Why can’t the Magic finish games?

In Game 4, Orlando was down six going into the fourth quarter and rallied, only to lose on Glen Davis’ game-winning jumper. In Game 5, they were up by 14 with 8:48 to play and were outscored 29-11 over the next nine minutes en route to a four-point loss.

Why can’t Orlando finish?

After Game 4, John Carroll wrote that the cause is four-fold. (ESPN Insider subscription required.)

1. The Magic don’t fully commit at the defensive end.
2. They refuse to pound the ball inside.
3. They fall in love with the three-point shot.
4. They don’t trust their coach the way the Celtics do.

No arguments with #1. In Game 4, the Magic allowed the Celtics to shoot almost 53% from the field. In the fourth quarter of Game 5, the C’s shot 11 of 19 (58%) during their tremendous comeback. That is not championship-caliber defense.

Likewise, #3 makes sense as well. For a team that takes a ton of threes — almost 31% of the Magic’s field goal attempts come from long range in the last two games — they have been terribly inaccurate (11 of 51, or 22%).

I can’t get in the minds of the Orlando players, so I don’t know how much trust they have in Stan Van Gundy.

But I can speak to #2…

The Magic just don’t pound the ball inside like they should. Orlando is built like the Hakeem Olajuwon-era Houston Rockets. Find a great big man (Dwight Howard) and surround him with shooters (Hedo Turkoglu, Rashard Lewis, Jameer Nelson, etc.). When the Rockets won back-to-back championships in 1994 and 1995, their go-to play was to dump it inside to Olajuwon. If the defense tried to play him one-on-one, he’d kill them with the baseline fadeaway or the up-and-under. More often, teams would send a double-team and Olajuwon would kick the ball out and the perimeter players (Robert Horry, Sam Cassell, Kenny Smith or Clyde Drexler) would swing the ball around for an open shot.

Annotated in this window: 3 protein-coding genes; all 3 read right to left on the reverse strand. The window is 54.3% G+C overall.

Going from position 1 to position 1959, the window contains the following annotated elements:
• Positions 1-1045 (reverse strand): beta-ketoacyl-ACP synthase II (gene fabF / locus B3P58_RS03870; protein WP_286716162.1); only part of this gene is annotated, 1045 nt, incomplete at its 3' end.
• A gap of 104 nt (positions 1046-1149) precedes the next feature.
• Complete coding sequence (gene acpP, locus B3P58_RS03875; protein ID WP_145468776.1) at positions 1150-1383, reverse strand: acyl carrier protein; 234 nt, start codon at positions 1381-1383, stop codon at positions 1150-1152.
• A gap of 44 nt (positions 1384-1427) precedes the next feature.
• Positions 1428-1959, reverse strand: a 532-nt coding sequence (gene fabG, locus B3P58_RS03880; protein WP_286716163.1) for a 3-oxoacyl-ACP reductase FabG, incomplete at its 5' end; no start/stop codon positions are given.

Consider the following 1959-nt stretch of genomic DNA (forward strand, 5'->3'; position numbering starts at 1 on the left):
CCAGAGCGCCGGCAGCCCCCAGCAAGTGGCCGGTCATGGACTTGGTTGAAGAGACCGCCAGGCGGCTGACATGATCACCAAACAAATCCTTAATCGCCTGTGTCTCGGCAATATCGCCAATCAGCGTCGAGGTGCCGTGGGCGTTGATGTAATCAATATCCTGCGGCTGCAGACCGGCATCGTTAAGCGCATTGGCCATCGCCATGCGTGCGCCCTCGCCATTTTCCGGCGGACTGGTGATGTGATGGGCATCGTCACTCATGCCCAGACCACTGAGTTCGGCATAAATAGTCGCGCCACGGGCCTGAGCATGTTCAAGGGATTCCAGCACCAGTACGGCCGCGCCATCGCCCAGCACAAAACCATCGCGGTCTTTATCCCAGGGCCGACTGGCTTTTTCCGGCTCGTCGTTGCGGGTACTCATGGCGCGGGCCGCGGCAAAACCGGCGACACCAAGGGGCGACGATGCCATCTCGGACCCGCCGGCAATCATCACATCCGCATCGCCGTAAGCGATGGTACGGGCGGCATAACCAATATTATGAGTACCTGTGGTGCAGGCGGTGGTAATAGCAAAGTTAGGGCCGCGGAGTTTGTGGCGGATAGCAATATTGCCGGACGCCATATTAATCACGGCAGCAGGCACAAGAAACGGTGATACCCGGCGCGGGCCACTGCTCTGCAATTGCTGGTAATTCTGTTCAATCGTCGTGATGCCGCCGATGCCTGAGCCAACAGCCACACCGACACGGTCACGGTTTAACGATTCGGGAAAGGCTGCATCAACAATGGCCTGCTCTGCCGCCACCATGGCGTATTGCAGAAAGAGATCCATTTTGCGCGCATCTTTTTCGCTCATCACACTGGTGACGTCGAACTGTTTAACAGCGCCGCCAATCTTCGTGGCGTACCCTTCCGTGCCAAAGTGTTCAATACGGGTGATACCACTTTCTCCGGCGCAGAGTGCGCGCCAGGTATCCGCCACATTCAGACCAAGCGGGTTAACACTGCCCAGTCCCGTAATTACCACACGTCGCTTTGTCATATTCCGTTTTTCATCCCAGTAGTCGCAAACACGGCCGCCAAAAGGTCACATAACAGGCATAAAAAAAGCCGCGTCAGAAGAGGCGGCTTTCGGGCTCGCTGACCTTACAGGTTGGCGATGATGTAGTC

In the fourth quarter of Game 5, the Magic never really threw it in to Howard in the post. They kept running a pick and roll at the top of the key, over and over. And they scored a total of 11 points over the last nine minutes, so that should tell you how that plan worked out. Granted, Howard is not nearly the post player that “The Dream” was in his day, but you have to get your best player the ball when it matters most.

So if Dwight Howard is pretty much a non-factor late in the game, how are Turkoglu and Lewis playing?

Here are their lines from the fourth quarters of Game 4 and Game 5:

Game 4
Lewis: 1-3 FG, 4 points, TO
Turkoglu: 0-5 FG (0-3 3PT)

Game 5
Lewis: 0-3 FG, 2 points, TO
Turkoglu: 2-4 FG, 5 points, 4 assists

So, Orlando’s top two perimeter players have combined to shoot 3 of 15 for 11 points and two turnovers in the fourth quarter of the last two games. When you think about how much money they’re making — specifically Lewis — this kind of production does not warrant that kind of scratch. Moreover, both players have settled for jumpers and haven’t been getting to the rim, which is one of Orlando’s biggest flaws; they just don’t have a player that can get to the basket on a consistent basis, and that’s crucial for late game success.

It’s crazy to think how close the Magic were to being up 3-1. Now they are down 3-2 and face two must-win games to win the series. Had they made more of an effort to feed the post or had gotten better play from Lewis and/or Turkoglu, they might be getting ready for the Cavs right now.

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